..."Well, he'll have news to take to Lake-town all right..," said Bilbo; "…though I don't suppose there are any people left there that trouble with thrush-language."
...'Why what has happened?" cried the dwarves. "Do get on with your tale!"
...So Bilbo told them all he could remember…
......All the while they talked the thrush listened, till at last when the stars began to peep forth, it silently spread it wings and flew away....
3. Smaug attacks Lake-town.
(determined from text)
..."'...suddenly a great light appeared in the low place in the hills and the northern end of the lake turned golden. "The King beneath the Mountain!" they shouted. "His wealth is like the Sun, his silver like a fountain, his rivers golden run...!
...There was once more a tremendous excitement and enthusiasm. But the grim-voiced fellow ran hotfoot to the Master. "The dragon is coming or I am a fool... ...Cut the bridges! To arms! To arms!"
...Then warning trumpets were suddenly sounded, and echoed along the rocky shores. The cheering stopped and the joy was turned to dread. So it was that the dragon did not find them quite unprepared.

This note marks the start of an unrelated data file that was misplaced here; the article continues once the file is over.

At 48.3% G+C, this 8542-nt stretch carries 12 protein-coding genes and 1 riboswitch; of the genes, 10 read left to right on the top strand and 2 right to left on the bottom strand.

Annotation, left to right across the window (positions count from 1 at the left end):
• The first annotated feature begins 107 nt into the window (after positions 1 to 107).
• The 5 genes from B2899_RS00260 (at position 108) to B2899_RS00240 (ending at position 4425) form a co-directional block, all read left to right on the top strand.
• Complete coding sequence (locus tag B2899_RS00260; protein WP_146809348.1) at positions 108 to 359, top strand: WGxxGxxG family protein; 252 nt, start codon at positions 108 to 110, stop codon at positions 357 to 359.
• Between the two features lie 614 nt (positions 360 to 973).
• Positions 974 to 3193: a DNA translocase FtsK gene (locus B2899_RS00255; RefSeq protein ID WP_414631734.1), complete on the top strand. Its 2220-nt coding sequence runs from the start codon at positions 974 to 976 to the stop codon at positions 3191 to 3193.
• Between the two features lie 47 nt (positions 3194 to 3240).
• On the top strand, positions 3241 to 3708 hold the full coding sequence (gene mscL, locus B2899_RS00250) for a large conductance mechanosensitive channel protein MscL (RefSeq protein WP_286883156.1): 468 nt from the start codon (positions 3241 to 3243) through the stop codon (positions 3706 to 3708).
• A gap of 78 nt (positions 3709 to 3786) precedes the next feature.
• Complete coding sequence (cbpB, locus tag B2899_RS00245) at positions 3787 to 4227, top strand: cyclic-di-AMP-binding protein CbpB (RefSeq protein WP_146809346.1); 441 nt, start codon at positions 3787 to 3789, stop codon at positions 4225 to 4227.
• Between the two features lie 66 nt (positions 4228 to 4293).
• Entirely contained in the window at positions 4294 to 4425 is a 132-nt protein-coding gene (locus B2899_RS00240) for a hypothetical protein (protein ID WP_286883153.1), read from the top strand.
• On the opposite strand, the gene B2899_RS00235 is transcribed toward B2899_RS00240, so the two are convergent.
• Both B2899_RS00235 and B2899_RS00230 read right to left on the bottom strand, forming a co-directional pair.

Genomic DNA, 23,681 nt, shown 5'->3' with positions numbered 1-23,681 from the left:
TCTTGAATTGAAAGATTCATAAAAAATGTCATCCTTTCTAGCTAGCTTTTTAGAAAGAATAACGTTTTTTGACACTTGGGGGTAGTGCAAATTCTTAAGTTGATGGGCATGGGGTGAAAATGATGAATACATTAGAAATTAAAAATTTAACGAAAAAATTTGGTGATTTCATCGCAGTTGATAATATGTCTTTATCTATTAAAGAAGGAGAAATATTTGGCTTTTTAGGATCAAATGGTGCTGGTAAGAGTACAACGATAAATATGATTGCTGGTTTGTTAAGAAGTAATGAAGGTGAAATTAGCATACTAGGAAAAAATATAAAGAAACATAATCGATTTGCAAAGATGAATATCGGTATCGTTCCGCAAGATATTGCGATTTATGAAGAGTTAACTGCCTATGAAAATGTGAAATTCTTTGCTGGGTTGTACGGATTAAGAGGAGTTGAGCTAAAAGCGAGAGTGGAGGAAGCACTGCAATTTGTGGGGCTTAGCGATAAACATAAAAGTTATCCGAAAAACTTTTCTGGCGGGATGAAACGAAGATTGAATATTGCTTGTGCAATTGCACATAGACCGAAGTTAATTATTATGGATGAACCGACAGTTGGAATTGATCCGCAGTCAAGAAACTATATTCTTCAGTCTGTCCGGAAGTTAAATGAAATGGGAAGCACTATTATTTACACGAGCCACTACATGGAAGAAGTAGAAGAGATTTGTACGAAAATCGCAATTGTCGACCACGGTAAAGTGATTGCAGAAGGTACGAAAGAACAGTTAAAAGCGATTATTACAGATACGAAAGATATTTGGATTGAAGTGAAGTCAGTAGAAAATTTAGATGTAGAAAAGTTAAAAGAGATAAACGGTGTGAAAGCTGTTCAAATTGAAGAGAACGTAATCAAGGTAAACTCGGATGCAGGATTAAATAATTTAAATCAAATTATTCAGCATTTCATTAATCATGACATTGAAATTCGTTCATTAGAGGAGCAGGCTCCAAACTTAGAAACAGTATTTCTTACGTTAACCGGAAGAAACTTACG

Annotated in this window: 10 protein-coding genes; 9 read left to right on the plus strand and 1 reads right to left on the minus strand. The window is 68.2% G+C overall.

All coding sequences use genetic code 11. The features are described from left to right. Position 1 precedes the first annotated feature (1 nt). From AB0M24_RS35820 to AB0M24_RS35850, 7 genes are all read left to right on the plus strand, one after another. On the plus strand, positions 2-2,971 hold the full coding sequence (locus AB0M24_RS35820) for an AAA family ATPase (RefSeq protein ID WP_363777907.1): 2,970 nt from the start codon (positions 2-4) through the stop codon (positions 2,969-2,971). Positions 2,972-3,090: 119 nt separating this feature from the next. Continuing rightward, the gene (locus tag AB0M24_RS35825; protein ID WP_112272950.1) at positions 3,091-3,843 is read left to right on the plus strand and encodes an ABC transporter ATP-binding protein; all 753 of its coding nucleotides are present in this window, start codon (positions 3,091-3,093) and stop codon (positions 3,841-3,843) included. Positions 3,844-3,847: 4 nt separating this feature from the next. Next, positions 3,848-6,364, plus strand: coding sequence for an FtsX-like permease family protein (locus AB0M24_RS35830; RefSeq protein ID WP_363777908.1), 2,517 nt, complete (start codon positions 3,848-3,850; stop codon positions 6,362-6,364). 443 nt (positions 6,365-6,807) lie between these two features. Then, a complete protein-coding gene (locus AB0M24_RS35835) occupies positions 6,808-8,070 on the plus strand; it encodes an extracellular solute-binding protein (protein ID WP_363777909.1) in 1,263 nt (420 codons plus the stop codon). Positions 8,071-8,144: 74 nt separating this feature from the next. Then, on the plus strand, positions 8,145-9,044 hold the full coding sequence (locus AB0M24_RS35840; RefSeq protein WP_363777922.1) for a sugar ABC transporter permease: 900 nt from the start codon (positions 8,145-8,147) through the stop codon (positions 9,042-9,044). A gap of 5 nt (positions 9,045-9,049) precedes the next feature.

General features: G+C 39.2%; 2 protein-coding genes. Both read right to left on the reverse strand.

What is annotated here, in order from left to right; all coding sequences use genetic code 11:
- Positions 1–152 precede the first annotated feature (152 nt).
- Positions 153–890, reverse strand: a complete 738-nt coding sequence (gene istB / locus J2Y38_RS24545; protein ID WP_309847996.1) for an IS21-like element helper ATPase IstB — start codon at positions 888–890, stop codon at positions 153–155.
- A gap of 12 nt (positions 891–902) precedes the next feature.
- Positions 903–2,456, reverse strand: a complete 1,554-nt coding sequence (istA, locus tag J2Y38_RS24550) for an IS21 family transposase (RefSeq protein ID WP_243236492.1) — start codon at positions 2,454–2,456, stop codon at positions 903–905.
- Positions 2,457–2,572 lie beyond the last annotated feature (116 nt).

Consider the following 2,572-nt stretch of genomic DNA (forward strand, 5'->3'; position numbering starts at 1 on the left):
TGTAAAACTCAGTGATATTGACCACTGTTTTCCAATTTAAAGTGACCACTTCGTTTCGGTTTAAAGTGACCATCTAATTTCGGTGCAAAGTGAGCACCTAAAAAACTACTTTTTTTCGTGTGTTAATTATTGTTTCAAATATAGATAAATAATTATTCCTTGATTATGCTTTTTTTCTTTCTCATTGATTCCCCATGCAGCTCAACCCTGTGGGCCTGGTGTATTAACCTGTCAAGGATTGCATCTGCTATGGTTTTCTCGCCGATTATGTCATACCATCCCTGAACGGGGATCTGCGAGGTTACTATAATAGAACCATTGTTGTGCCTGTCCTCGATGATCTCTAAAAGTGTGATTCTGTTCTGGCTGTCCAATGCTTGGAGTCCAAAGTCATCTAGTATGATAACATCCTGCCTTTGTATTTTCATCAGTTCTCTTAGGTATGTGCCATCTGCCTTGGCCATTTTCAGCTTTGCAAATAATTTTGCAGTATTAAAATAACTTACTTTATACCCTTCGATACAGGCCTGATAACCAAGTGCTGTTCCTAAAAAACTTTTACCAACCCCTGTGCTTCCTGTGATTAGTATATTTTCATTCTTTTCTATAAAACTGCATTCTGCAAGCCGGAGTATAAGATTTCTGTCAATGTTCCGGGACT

...Before long, so great was his speed, they could see him as a spark of fire rushing towards them and growing ever huger and more bright... ... Still they had a little time. Every vessel in the town was filled with water, every warrior was armed, every arrow and dart was ready, and the bridge to the land was thrown down and destroyed before the roar of Smaug's terrible approach grew loud, and the lake rippled red as fire beneath the awful beating of his wings....
......Roaring he swept back over the town. A hail of dark arrows leaped up and snapped and rattled on his scales and jewels, and their shafts fell back kindled by his breath burning and hissing into the lake.... ...At the twanging of the bows and the shrilling of the trumpets the dragon's wrath blazed to its height, till he was blind and mad with it. No one had dared to give battle to him for many an age; nor would they have dared now, if it had not been for the grim-voiced man (Bard was his name), who ran to and fro cheering on the archers and urging the Master to order them to fight to the last arrow.
...Fire leaped from the dragon's jaws. He circled for a while high in the air above them lighting all the lake... ...Then down he swooped straight through the arrow-storm, reckless in his rage, taking no heed to turn his scaly sides towards his foes, seeking only to set their town ablaze....
......But there was still a company of archers that held their ground among the burning houses. Their captain was Bard, grim-voiced and grim-faced... ...he shot with a great yew bow, till all his arrows but one were spent. The flames were near him. His companions were leaving him. He bent his bow for the last time.